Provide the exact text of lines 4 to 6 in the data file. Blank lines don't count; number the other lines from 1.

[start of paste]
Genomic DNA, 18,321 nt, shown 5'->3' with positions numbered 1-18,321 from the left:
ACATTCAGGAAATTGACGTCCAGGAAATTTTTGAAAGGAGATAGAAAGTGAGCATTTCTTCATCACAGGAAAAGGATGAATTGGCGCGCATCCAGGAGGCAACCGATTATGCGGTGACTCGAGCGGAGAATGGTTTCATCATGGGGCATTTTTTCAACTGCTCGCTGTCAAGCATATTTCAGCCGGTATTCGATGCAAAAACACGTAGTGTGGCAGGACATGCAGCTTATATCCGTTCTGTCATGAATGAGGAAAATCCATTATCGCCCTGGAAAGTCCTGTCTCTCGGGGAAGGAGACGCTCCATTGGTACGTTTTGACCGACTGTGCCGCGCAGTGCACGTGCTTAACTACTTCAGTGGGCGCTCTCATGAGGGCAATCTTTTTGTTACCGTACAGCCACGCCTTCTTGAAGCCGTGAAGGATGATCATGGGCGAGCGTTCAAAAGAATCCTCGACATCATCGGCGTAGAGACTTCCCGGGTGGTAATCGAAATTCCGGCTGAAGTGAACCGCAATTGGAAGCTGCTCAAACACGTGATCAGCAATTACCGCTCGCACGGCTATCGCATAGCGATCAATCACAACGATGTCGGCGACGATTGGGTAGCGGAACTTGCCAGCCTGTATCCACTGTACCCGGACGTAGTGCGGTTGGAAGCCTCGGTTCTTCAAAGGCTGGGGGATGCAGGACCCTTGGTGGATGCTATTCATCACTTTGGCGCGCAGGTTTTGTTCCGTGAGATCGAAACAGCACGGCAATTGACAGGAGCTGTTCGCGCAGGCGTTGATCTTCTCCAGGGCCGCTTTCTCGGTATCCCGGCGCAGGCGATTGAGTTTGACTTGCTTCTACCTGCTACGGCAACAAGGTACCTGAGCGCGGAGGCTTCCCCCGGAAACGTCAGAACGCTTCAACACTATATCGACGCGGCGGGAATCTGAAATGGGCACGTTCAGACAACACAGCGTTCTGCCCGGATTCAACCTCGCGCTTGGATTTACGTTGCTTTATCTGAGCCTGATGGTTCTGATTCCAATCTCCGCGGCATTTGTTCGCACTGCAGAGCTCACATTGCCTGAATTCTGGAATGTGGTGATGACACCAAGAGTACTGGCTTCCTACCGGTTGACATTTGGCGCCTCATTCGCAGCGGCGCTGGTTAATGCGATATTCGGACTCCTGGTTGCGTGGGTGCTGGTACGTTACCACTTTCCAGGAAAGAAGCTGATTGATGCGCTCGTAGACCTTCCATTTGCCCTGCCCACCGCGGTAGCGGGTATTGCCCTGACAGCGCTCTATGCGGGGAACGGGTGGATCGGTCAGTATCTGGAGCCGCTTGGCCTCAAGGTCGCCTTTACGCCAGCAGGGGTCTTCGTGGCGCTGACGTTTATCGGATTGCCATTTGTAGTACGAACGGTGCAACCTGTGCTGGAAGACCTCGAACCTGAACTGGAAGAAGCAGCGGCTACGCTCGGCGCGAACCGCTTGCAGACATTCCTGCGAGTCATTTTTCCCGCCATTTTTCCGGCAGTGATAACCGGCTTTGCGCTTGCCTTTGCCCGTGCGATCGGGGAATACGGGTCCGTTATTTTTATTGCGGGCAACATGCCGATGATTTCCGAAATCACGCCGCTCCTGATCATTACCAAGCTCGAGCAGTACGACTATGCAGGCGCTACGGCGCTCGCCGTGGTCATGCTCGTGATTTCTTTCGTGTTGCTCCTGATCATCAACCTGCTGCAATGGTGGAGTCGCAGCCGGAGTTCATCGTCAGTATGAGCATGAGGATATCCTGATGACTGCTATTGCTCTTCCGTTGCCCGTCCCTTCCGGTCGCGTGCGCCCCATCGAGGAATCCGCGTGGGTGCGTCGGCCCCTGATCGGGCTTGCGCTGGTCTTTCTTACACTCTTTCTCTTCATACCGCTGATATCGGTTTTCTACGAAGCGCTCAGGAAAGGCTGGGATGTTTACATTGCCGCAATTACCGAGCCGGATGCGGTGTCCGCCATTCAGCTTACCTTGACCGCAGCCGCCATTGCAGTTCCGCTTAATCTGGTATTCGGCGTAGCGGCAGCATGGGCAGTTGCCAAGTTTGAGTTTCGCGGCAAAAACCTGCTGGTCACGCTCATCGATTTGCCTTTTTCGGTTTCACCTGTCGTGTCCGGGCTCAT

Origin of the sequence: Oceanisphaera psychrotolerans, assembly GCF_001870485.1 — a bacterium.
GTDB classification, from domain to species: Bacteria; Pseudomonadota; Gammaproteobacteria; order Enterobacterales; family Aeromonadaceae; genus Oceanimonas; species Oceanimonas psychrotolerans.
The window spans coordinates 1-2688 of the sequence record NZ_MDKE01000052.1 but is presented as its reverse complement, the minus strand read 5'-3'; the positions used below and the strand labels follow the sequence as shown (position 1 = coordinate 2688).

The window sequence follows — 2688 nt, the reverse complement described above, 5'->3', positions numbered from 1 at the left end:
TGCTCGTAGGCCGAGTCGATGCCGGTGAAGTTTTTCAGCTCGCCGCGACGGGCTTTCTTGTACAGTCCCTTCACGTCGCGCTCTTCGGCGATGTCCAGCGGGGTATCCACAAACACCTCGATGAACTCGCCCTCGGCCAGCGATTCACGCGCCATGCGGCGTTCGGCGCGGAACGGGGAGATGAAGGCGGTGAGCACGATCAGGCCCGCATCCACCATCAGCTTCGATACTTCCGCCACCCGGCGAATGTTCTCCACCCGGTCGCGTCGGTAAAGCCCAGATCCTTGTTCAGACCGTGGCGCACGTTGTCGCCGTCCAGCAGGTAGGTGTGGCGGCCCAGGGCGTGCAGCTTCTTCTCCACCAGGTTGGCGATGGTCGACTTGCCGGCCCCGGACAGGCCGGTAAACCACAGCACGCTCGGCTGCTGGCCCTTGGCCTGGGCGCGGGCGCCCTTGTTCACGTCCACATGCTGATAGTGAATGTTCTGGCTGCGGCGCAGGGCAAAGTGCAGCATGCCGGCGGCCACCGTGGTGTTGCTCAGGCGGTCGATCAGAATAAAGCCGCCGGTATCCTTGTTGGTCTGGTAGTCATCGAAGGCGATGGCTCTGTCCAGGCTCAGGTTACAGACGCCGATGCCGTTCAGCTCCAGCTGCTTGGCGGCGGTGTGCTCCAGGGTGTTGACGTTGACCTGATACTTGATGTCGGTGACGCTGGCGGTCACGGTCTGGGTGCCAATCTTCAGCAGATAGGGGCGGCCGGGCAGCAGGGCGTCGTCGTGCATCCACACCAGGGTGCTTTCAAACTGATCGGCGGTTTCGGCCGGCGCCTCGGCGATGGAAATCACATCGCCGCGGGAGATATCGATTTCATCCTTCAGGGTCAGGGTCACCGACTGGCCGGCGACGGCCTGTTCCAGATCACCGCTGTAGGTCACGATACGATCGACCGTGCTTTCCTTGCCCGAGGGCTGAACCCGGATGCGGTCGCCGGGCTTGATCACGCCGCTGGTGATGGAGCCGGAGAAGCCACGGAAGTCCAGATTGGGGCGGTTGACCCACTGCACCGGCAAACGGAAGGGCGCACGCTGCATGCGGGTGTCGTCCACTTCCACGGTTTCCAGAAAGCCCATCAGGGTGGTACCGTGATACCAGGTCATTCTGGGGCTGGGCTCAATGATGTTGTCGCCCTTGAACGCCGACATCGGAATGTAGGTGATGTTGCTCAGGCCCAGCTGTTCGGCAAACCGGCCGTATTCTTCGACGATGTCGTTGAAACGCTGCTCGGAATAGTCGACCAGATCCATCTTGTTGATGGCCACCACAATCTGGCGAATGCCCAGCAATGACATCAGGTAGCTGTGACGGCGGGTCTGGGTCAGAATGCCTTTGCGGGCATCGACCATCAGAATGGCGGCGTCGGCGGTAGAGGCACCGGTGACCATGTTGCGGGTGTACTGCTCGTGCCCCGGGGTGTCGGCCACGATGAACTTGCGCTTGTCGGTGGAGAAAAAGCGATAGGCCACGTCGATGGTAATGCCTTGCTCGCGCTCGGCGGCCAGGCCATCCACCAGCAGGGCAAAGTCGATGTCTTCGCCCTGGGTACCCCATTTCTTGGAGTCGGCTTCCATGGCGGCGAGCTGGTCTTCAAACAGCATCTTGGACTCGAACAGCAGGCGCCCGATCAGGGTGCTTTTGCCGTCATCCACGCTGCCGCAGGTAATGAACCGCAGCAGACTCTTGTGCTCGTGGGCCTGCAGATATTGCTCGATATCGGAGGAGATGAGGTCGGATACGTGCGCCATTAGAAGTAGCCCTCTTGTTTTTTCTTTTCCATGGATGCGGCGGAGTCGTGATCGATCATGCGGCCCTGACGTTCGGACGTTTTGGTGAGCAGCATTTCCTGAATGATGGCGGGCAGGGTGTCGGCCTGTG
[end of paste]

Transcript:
GTDB classification, from domain to species: Bacteria; Pseudomonadota; Gammaproteobacteria; order Enterobacterales; family Aeromonadaceae; genus Oceanimonas; species Oceanimonas psychrotolerans.
The window spans coordinates 1-2688 of the sequence record NZ_MDKE01000052.1 but is presented as its reverse complement, the minus strand read 5'-3'; the positions used below and the strand labels follow the sequence as shown (position 1 = coordinate 2688).

The window sequence follows — 2688 nt, the reverse complement described above, 5'->3', positions numbered from 1 at the left end: